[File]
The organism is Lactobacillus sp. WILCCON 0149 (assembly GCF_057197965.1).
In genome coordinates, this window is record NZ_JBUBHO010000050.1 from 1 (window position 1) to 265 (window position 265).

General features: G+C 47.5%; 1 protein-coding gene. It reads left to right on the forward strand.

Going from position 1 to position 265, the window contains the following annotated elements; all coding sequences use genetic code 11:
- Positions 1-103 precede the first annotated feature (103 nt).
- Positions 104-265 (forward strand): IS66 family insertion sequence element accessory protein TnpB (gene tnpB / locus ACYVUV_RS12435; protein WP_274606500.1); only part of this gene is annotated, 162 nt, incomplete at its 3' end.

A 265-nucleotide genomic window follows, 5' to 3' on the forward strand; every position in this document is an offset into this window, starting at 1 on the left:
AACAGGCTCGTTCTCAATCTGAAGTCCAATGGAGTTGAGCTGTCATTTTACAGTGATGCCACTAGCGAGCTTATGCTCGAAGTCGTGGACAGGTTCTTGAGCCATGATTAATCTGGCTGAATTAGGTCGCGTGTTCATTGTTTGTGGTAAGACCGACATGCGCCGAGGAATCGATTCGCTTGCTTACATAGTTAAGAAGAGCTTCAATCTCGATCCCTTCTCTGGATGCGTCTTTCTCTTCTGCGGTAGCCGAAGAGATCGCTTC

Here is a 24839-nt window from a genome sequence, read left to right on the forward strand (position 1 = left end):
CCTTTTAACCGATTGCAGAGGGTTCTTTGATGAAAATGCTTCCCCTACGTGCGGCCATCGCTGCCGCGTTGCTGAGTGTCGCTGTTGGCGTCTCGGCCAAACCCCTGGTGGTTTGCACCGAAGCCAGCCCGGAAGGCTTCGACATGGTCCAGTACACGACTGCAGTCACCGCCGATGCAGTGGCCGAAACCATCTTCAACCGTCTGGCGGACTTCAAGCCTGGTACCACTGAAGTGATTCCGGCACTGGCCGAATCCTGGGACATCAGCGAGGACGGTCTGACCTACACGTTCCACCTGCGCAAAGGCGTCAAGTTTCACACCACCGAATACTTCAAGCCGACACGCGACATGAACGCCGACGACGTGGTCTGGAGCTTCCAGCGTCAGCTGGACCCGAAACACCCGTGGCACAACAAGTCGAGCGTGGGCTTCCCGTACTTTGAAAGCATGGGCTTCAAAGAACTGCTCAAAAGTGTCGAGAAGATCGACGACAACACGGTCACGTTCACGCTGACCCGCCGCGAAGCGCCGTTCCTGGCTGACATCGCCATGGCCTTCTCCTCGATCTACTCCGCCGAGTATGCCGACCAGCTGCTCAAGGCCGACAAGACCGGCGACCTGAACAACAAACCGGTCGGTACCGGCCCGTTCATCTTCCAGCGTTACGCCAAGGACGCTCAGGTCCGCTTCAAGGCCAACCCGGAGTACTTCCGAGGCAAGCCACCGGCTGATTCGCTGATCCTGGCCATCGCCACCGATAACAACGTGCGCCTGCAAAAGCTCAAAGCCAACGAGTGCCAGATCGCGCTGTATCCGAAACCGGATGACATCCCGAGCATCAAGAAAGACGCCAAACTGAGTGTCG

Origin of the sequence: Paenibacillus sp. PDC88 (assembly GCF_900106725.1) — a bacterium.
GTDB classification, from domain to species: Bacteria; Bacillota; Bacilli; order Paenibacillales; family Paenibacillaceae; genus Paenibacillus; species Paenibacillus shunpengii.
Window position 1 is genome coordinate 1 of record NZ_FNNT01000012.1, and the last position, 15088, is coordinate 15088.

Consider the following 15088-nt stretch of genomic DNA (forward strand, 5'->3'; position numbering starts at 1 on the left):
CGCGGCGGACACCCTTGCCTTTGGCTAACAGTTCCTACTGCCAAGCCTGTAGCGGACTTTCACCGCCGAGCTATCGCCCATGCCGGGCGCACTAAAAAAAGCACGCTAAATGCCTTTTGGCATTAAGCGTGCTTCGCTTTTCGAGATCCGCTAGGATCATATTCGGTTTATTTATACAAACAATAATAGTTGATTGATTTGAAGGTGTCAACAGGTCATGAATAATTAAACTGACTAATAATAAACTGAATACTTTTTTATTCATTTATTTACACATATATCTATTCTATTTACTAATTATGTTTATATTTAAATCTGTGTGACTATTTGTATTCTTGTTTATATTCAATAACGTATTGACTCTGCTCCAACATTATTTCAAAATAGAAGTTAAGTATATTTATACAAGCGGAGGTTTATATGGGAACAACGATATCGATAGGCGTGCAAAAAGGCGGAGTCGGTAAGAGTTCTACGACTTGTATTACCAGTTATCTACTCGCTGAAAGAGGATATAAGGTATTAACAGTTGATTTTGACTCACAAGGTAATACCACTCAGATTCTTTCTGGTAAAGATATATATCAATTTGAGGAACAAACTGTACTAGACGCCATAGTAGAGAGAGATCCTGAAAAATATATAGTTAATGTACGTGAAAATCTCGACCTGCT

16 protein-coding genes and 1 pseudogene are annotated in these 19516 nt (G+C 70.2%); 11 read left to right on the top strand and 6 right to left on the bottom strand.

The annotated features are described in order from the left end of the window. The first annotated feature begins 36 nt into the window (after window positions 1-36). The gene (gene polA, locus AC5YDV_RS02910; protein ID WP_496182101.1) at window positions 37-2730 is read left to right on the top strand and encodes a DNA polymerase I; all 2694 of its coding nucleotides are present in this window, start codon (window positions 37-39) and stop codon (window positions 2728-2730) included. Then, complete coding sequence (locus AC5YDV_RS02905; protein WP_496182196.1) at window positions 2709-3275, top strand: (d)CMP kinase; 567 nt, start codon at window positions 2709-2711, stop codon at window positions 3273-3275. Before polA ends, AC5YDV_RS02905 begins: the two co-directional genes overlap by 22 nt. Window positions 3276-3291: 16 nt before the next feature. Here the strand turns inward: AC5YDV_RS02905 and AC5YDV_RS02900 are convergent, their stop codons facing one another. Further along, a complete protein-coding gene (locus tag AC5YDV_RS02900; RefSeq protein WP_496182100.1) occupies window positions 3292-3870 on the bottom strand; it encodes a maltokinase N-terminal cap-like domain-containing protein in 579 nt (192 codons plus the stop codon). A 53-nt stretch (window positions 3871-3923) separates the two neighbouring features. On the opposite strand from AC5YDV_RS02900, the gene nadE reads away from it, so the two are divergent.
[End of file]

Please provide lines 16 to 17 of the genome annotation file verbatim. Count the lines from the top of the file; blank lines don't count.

16 protein-coding genes and 1 pseudogene are annotated in these 19516 nt (G+C 70.2%); 11 read left to right on the top strand and 6 right to left on the bottom strand.

The annotated features are described in order from the left end of the window. The first annotated feature begins 36 nt into the window (after window positions 1-36). The gene (gene polA, locus AC5YDV_RS02910; protein ID WP_496182101.1) at window positions 37-2730 is read left to right on the top strand and encodes a DNA polymerase I; all 2694 of its coding nucleotides are present in this window, start codon (window positions 37-39) and stop codon (window positions 2728-2730) included. Then, complete coding sequence (locus AC5YDV_RS02905; protein WP_496182196.1) at window positions 2709-3275, top strand: (d)CMP kinase; 567 nt, start codon at window positions 2709-2711, stop codon at window positions 3273-3275. Before polA ends, AC5YDV_RS02905 begins: the two co-directional genes overlap by 22 nt. Window positions 3276-3291: 16 nt before the next feature. Here the strand turns inward: AC5YDV_RS02905 and AC5YDV_RS02900 are convergent, their stop codons facing one another. Further along, a complete protein-coding gene (locus tag AC5YDV_RS02900; RefSeq protein WP_496182100.1) occupies window positions 3292-3870 on the bottom strand; it encodes a maltokinase N-terminal cap-like domain-containing protein in 579 nt (192 codons plus the stop codon). A 53-nt stretch (window positions 3871-3923) separates the two neighbouring features. On the opposite strand from AC5YDV_RS02900, the gene nadE reads away from it, so the two are divergent.